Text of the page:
A resonating low voltage microactuator module is presented and evaluated as conveyer. The characterized module has four cantilevers, of which three are used as legs and one as a sensor. A lithographically patterned flexible printed circuit board acts as the passive part of the cantilever whereas the active part consist of 14 layers of spin coated poly(vinylidenefluoride-trifluoroethylene) with alternating evaporated aluminum electrodes. Among the process steps developed are: a batchwise contacting of the multilayer stack, a batchwise polarization method, and an extended polarization procedure. In the final manufacturing step, the legs are bent 60° out of the plane using a folding equipment. The locomotion module is characterized by connecting it with four copper wires and tested with the legs downwards and upside down against a glass plate. Different weights are added to the module and different driving voltage levels and frequencies are tested. The module was found to operate already at 3.0 V peak-to-peak and capable of forward, backward, right and left movement. With wires attached to it, and using a 80 V peak-to-peak square wave signal at 18020 Hz, it could move 150 mg, which is more than 37 times it own weight.

  • 40.
    Ek, Johan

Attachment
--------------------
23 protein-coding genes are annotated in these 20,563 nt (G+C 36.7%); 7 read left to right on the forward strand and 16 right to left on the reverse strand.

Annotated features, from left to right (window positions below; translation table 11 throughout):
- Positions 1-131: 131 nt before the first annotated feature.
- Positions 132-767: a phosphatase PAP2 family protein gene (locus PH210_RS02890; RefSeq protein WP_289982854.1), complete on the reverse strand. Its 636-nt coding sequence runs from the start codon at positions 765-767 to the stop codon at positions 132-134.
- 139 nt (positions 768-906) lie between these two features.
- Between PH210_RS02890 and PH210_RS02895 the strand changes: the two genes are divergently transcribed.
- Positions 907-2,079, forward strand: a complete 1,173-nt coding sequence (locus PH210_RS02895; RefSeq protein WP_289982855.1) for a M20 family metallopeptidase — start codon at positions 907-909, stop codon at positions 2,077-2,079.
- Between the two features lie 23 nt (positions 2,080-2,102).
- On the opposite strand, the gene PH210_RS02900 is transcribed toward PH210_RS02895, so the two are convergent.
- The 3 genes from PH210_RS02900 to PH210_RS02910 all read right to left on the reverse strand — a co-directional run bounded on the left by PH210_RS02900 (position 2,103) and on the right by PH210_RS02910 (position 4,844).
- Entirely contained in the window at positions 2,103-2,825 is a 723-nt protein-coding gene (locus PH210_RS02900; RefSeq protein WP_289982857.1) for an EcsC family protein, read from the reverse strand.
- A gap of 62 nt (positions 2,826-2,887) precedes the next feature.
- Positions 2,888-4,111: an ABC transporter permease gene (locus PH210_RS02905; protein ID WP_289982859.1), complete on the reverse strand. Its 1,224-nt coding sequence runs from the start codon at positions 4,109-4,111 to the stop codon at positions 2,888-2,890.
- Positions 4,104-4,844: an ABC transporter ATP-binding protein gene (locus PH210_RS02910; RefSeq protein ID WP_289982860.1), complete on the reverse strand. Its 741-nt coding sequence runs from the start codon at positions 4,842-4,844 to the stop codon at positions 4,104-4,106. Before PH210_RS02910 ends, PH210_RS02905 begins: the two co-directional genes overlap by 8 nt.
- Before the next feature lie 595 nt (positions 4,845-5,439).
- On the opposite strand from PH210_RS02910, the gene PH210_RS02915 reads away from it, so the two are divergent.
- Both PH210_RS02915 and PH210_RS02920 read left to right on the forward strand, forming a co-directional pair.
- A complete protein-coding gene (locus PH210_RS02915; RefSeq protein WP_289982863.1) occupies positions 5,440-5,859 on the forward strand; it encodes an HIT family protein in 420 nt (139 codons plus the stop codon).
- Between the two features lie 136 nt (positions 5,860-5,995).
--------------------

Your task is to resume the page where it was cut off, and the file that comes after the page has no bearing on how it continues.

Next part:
Uppsala University, Disciplinary Domain of Science and Technology, Technology, Department of Engineering Sciences, Applied Materials Sciences.
    Lubrication of the cutting tools in a stainless finishing line2016Independent thesis Advanced level (professional degree), 20 credits / 30 HE creditsStudent thesis
    Abstract [en]

    In this thesis work the possible benefits of implementing a

    lubricant in the process of cutting stainless steel has been

    investigated. It has also be investigated how the lubricant could

    lower the wear rate in the cutting process. Different surface

    prearations has also been tested to see how these will affect the

    resistance towards galling which is one of the limiting parameter

    for the lifetime of the cutting steels at Outokumpus production

    center in Avesta. These tests has been performed in a tribological

    test called crossed cylinder test with a duplex stainles steel as

    work material sliding against a tool steel. The lubricants that

    has been tested is a water based fluid developed for sheet metal

    forming and cutting meant to leave no residuas on the surface that

    can act harmful to welding for example. The biggest benefit has

    been shown when implementing the lubricant but also a small

    decrease of the wear rate has been obtained by changing the

    surface preparation of the cutting tool surface.

  • 41.
    Ekström, Alexander
    et al.